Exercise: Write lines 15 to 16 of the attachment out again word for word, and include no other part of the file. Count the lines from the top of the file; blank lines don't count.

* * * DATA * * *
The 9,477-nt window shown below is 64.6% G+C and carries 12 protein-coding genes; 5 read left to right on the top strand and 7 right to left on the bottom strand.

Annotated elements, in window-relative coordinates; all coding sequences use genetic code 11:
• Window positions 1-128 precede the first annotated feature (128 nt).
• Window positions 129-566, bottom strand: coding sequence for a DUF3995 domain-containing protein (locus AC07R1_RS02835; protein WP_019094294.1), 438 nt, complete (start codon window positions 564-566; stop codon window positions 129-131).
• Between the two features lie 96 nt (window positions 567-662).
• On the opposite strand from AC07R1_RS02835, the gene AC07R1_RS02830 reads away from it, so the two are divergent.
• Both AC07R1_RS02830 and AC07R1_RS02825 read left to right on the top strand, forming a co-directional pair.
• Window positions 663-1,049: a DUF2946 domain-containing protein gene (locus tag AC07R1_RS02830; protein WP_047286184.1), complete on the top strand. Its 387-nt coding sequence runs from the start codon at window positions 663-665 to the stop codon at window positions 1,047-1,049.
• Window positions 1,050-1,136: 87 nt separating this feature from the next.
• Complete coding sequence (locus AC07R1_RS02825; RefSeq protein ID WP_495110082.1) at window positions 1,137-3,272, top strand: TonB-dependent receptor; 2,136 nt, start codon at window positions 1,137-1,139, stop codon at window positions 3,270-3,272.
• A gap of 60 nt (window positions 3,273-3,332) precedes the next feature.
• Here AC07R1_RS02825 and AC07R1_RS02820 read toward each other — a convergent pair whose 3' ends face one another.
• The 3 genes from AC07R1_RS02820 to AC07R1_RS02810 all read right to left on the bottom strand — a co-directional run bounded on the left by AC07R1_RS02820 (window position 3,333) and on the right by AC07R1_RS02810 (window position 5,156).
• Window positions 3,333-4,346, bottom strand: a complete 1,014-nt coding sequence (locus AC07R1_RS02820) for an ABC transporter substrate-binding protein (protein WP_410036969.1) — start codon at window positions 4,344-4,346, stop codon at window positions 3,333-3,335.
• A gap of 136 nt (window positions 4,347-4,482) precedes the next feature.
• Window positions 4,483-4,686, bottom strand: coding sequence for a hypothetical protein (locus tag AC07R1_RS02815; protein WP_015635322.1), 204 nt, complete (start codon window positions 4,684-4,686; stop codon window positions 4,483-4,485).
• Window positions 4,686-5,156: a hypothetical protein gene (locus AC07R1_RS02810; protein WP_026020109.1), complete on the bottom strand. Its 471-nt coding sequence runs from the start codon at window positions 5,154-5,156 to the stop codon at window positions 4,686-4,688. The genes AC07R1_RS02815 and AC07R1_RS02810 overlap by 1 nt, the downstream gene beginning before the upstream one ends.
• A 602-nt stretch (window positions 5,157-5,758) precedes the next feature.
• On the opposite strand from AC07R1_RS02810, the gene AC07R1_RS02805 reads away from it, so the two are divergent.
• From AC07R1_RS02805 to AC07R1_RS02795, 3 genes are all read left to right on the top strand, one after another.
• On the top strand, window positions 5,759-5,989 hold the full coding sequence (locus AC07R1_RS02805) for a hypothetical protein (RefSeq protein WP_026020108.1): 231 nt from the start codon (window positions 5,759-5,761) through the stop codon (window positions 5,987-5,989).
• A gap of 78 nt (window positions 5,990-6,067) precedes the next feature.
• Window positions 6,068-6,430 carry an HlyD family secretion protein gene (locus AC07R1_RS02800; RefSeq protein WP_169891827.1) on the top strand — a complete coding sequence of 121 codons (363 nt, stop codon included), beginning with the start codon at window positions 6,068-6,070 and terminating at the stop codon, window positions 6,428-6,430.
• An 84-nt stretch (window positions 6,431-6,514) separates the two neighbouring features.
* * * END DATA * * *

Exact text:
• A gap of 136 nt (window positions 4,347-4,482) precedes the next feature.
• Window positions 4,483-4,686, bottom strand: coding sequence for a hypothetical protein (locus tag AC07R1_RS02815; protein WP_015635322.1), 204 nt, complete (start codon window positions 4,684-4,686; stop codon window positions 4,483-4,485).